McSweeney’s, however, is nothing if not eclectic in its subjects and writing styles, but that variety is contained within a distinct design sensibility. ‘Grouping together such distinctive authors as Jonathan Lethem, George Saunders, Joyce Carol Oates, Roddy Doyle and David Foster Wallace is about as easy as herding cats,’ Stephen Amidon told readers of The Times in 2008, but pointed out that most of the contributors ‘share an occasional interest in mixing reportage and fiction, as well as in buffing the surfaces of their prose with italics, unusual fonts and antiquated typography.’

Combine that antiquated typography with a more modern taste for illustration and you come about as close as you can to defining the McSweeney’s design style. ‘[Here] the Modernist principle of ‘activated’ white space seems empty, both wasteful and useless, because every place is seen as a potential space to hold meaning,’ wrote Andrew Blauvelt in Eye 35. A proud bookishness is at the core of what McSweeney’s does. Typography matters, but it is rarely taut and refined – all of McSweeney’s publications revel in plenty of words.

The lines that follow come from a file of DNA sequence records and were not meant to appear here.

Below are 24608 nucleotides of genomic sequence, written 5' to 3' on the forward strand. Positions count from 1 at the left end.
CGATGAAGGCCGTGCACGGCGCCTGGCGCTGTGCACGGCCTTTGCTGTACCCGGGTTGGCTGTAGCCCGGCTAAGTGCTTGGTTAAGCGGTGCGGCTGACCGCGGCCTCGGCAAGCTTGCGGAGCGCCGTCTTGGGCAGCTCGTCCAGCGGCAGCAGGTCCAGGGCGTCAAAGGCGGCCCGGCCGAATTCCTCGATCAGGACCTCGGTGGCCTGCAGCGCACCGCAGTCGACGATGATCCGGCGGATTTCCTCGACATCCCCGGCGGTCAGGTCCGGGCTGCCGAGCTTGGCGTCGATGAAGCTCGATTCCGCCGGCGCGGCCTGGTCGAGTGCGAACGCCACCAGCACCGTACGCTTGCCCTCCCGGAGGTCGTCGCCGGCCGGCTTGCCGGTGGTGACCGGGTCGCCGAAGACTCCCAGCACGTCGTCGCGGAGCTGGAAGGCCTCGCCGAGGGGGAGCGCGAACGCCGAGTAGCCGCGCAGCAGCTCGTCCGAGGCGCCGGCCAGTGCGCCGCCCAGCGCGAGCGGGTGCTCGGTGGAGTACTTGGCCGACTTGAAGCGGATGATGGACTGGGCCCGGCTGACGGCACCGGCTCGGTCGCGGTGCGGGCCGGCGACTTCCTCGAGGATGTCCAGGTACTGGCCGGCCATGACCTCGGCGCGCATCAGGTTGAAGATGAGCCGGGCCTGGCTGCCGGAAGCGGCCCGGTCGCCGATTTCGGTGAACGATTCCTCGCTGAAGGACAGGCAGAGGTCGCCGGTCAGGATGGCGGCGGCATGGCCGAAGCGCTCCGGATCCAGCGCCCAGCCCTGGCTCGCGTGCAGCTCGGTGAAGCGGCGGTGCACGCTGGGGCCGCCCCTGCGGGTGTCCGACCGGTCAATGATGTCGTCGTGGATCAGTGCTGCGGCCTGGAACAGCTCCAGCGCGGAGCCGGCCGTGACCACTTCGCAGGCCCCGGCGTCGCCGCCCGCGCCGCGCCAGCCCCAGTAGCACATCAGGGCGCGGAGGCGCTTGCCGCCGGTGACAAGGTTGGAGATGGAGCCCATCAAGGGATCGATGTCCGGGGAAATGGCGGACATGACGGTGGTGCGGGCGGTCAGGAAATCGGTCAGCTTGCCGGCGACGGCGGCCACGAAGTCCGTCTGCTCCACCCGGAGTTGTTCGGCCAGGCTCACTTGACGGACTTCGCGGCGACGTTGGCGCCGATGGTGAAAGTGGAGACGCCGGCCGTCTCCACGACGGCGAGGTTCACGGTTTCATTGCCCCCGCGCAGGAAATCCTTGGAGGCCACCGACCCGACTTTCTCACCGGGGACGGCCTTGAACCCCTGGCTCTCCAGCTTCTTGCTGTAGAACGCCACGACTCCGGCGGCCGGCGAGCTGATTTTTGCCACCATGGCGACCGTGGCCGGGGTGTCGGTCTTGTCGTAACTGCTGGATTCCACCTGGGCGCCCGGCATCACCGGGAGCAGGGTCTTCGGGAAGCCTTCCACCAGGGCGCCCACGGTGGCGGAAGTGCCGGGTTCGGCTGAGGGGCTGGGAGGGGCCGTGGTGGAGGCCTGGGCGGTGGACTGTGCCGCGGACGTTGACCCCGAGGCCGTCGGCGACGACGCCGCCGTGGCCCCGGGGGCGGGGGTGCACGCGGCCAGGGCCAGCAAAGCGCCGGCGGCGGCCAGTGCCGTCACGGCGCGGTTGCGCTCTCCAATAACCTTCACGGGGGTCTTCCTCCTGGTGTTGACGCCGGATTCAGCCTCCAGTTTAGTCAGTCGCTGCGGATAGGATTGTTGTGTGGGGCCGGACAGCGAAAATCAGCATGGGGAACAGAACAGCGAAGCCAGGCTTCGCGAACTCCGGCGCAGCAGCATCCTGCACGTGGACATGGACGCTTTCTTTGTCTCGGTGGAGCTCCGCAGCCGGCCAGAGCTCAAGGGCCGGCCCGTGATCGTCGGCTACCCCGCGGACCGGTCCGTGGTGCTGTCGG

The interest in design certainly has been one thread from the start. The cover of the first journal proclaimed its dedication to ‘Stamping out sans serif fonts’. This injunction was shared with a host of others: ‘eschewing the recent work of Saul Bellow’, ‘waiting for the likely second coming of Olaf Palme’, ‘hoping for redemption through futility’, etc.

Below: the cover of McSweeney’s 10, 2003, features an illustration by 1930s pulp artist H. J. Ward taken from an issue of Red Star Mystery. Covering lettering by David Coulson.


New and misguided
There is a precise document recording the genesis of McSweeney’s. A four-page email from Eggers in July 1998 describes what he plans to do with his new quarterly magazine. ‘If you have a story that’s good, but conventional, you’d probably be better off sending it somewhere legitimate. This thing will be more about trying new, and almost certainly misguided, ideas.’ He originally circulated this email to his friends, but it also seems to have been passed around like samizdat within an upstart American literary culture.